It started with one woman. Then it became dozens.
By the time Larry Nassar was sentenced on Wednesday for criminal sexual conduct, 156 people had appeared in a Michigan courtroom to share stories of sexual assault at the disgraced doctor’s hands.
The former USA Gymnastics and Michigan State University doctor received a prison term of up to 175 years. But Olympic champion Aly Raisman said she doesn’t think justice has been served.
“It’s not something where you just instantly feel better,” Raisman told NBC’s “Today” show Thursday.
“We need to hold these organizations accountable – USA Gymnastics, United States Olympic Committee, MSU. They need an independent investigation. This is bigger than Larry Nassar.”
Raisman, who famously lambasted Nassar during his sentencing hearing, is far from alone. In a news conference after sentencing, survivor Kaylee Lorincz called for accountability for the people and institutions that “fed” Nassar his victims.
And many said the problem extends beyond the sports world.
“Larry is sentenced, but there’s still so much more work to to do,” survivor Lindsey Lemke said. “We’re not going to heal all the way until we know exactly who knew what, when, and how they’re going to fix it.”
Celebration, then silence
After she won gold medals in the last two Olympics, Raisman said USAG and USOC were quick to celebrate and capitalize on her success.
But since she testified about Nassar’s abuse, Raisman said, she’s heard nothing from those two organizations.
“I have not been contacted by anyone,” she told “Today” on Thursday.
Raisman said she believes the culture of such organizations contributes to their silence.
“For so long, they put medals, reputation and money over the safety of athletes,” she said.
But survivors of Nassar’s abuse are speaking up louder than ever.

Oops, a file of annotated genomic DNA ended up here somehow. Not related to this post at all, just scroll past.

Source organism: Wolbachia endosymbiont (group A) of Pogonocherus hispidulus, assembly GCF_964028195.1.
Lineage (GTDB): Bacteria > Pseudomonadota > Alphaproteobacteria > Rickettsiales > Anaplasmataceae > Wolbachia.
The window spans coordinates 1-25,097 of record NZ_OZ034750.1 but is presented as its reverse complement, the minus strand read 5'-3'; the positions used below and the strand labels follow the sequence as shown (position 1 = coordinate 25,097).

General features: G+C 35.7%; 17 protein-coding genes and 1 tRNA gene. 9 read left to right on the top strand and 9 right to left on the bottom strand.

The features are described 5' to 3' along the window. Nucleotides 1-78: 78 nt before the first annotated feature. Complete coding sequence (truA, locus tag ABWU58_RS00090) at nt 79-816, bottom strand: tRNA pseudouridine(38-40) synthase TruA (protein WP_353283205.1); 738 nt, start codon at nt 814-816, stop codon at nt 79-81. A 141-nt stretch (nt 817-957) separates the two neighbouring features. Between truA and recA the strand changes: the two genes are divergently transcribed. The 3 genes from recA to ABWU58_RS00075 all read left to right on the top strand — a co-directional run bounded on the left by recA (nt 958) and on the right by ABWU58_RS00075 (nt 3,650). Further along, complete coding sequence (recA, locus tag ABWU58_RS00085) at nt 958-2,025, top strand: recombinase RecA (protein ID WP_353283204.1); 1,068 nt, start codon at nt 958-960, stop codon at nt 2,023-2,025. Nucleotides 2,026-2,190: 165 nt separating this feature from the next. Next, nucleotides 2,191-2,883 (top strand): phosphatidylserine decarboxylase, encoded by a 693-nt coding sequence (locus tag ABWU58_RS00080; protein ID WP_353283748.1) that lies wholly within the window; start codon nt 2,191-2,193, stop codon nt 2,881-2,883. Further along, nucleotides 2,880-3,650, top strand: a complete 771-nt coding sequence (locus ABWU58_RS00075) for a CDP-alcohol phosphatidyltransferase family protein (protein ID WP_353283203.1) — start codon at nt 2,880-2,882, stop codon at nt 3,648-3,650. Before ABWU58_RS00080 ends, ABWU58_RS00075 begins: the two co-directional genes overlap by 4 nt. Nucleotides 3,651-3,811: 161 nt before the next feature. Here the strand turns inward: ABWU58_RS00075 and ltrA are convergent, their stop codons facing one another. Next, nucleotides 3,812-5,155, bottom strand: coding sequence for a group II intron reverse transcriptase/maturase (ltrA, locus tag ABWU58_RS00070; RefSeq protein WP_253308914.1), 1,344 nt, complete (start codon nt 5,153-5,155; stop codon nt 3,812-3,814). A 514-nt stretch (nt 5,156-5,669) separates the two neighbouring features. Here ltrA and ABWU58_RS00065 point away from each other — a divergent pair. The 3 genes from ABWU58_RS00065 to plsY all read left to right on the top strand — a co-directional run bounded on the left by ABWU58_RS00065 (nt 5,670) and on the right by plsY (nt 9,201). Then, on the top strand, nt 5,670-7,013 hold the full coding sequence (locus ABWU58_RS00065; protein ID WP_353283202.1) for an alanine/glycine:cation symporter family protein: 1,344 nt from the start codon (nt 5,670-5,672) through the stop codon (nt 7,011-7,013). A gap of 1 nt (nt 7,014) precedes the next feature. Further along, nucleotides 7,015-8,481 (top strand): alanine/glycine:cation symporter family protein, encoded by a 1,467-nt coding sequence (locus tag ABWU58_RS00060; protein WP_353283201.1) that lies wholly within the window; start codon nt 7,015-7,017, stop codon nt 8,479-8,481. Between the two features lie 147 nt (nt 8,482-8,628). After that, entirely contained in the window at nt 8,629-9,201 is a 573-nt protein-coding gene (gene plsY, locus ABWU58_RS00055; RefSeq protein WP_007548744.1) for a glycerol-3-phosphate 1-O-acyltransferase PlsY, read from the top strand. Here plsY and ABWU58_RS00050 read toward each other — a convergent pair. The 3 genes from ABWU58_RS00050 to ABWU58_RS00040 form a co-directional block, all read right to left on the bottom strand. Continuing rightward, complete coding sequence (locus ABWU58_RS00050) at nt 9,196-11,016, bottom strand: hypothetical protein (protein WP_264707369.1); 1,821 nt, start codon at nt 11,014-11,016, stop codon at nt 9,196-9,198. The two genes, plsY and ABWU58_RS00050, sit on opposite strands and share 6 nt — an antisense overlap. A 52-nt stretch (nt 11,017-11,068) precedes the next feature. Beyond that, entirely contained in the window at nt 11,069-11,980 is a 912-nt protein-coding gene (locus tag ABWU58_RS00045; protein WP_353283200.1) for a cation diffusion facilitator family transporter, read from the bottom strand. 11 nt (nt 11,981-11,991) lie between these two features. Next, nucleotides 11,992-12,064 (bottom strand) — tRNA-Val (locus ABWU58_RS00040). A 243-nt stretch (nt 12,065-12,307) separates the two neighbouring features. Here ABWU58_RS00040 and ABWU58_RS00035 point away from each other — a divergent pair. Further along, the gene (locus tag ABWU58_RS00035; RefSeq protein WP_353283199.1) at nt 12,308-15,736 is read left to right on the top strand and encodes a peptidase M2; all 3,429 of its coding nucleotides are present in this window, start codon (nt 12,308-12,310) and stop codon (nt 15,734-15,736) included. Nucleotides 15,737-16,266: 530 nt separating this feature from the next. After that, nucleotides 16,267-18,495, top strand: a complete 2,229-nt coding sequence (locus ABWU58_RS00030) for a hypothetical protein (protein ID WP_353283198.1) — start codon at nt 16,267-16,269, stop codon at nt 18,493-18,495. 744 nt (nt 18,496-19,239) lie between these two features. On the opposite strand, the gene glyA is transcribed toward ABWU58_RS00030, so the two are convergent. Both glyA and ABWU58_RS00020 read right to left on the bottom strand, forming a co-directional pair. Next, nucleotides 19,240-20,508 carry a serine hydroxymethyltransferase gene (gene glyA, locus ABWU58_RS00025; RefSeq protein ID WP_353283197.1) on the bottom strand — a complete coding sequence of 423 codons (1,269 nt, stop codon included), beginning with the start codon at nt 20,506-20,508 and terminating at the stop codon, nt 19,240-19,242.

Strength in numbers
When she testified on day one, Kyle Stephens said a mood of fear and apprehension was palpable in the courtroom. As more people stepped up to the podium to read victim impact statements, she said the tone shifted.
“You could really feel the momentum in the courtroom begin to pick up,” she said.
Stephens linked what the women did to broader efforts to stem sexual violence as part of the #MeToo movement.
“I’m really proud that we were able to start something that I think has snowballed and grown outside the courtroom,” said Stephens, the first woman to testify in Nassar’s sentencing. “But the army is not limited to Larry Nassar’s victims.”
Tarana Burke, the woman credited with launching the “Me Too” movement a decade ago, praised the courage and camaraderie of Nassar’s survivors, saying they embodied the movement’s power.
“It’s about survivors drawing strength from other survivors,” Burke tweeted Thursday.
Survivors find their voices
Initially, 88 survivors wanted to speak at Nassar’s sentencing hearing, and most of them did not want to be publicly identified, prosecutor Angela Povilaitis said. Each day, the number of people willing to step up and be identified grew, she said.
“I absolutely believe they took that shame and they put it on him. And they no longer had to carry that around, because they did nothing wrong.”
It was a cumulative effect, said Larissa Boyce. At first, most people wanted to remain anonymous. Then, with each person’s statement, they saw a chance to reclaim what Nassar had stolen from them.
“In that courtroom, seeing women start to take back their power, there was really a sense of a shift … of women saying, ‘wait a minute, I’m not a number. I am a name. I am a real person,’” Boyce said.